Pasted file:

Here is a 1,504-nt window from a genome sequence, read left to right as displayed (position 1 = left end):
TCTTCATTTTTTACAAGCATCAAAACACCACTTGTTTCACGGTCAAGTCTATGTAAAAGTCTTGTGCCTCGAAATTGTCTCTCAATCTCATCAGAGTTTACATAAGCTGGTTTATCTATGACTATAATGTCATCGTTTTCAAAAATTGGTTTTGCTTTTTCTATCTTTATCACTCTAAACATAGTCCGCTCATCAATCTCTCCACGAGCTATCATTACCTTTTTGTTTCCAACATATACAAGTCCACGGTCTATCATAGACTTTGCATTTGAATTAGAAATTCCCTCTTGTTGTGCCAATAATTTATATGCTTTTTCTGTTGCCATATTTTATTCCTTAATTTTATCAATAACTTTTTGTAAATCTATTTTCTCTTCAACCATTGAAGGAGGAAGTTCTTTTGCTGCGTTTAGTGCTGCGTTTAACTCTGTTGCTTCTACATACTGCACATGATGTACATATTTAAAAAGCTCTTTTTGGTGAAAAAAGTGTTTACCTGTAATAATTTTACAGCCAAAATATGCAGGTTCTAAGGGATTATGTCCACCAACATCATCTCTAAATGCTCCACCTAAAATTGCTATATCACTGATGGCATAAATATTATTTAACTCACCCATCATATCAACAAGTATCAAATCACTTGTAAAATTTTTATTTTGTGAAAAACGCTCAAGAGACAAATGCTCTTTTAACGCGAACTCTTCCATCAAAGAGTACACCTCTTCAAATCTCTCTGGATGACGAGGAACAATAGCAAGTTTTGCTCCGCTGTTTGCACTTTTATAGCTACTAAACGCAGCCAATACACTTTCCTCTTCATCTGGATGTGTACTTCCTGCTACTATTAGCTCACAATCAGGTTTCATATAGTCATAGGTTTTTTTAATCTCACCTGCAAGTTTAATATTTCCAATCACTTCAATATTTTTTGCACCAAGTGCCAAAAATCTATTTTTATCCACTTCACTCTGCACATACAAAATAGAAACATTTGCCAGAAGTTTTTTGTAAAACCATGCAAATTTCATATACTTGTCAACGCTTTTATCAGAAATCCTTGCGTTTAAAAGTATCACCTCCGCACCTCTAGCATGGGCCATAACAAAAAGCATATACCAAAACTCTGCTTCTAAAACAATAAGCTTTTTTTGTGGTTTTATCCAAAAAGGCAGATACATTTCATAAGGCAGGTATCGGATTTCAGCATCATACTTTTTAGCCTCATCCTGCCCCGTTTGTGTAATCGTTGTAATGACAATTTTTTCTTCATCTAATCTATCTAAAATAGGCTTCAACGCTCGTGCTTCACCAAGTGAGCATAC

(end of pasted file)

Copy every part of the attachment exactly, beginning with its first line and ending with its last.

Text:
Here is a 1,504-nt window from a genome sequence, read left to right as displayed (position 1 = left end):
TCTTCATTTTTTACAAGCATCAAAACACCACTTGTTTCACGGTCAAGTCTATGTAAAAGTCTTGTGCCTCGAAATTGTCTCTCAATCTCATCAGAGTTTACATAAGCTGGTTTATCTATGACTATAATGTCATCGTTTTCAAAAATTGGTTTTGCTTTTTCTATCTTTATCACTCTAAACATAGTCCGCTCATCAATCTCTCCACGAGCTATCATTACCTTTTTGTTTCCAACATATACAAGTCCACGGTCTATCATAGACTTTGCATTTGAATTAGAAATTCCCTCTTGTTGTGCCAATAATTTATATGCTTTTTCTGTTGCCATATTTTATTCCTTAATTTTATCAATAACTTTTTGTAAATCTATTTTCTCTTCAACCATTGAAGGAGGAAGTTCTTTTGCTGCGTTTAGTGCTGCGTTTAACTCTGTTGCTTCTACATACTGCACATGATGTACATATTTAAAAAGCTCTTTTTGGTGAAAAAAGTGTTTACCTGTAATAATTTTACAGCCAAAATATGCAGGTTCTAAGGGATTATGTCCACCAACATCATCTCTAAATGCTCCACCTAAAATTGCTATATCACTGATGGCATAAATATTATTTAACTCACCCATCATATCAACAAGTATCAAATCACTTGTAAAATTTTTATTTTGTGAAAAACGCTCAAGAGACAAATGCTCTTTTAACGCGAACTCTTCCATCAAAGAGTACACCTCTTCAAATCTCTCTGGATGACGAGGAACAATAGCAAGTTTTGCTCCGCTGTTTGCACTTTTATAGCTACTAAACGCAGCCAATACACTTTCCTCTTCATCTGGATGTGTACTTCCTGCTACTATTAGCTCACAATCAGGTTTCATATAGTCATAGGTTTTTTTAATCTCACCTGCAAGTTTAATATTTCCAATCACTTCAATATTTTTTGCACCAAGTGCCAAAAATCTATTTTTATCCACTTCACTCTGCACATACAAAATAGAAACATTTGCCAGAAGTTTTTTGTAAAACCATGCAAATTTCATATACTTGTCAACGCTTTTATCAGAAATCCTTGCGTTTAAAAGTATCACCTCCGCACCTCTAGCATGGGCCATAACAAAAAGCATATACCAAAACTCTGCTTCTAAAACAATAAGCTTTTTTTGTGGTTTTATCCAAAAAGGCAGATACATTTCATAAGGCAGGTATCGGATTTCAGCATCATACTTTTTAGCCTCATCCTGCCCCGTTTGTGTAATCGTTGTAATGACAATTTTTTCTTCATCTAATCTATCTAAAATAGGCTTCAACGCTCGTGCTTCACCAAGTGAGCATAC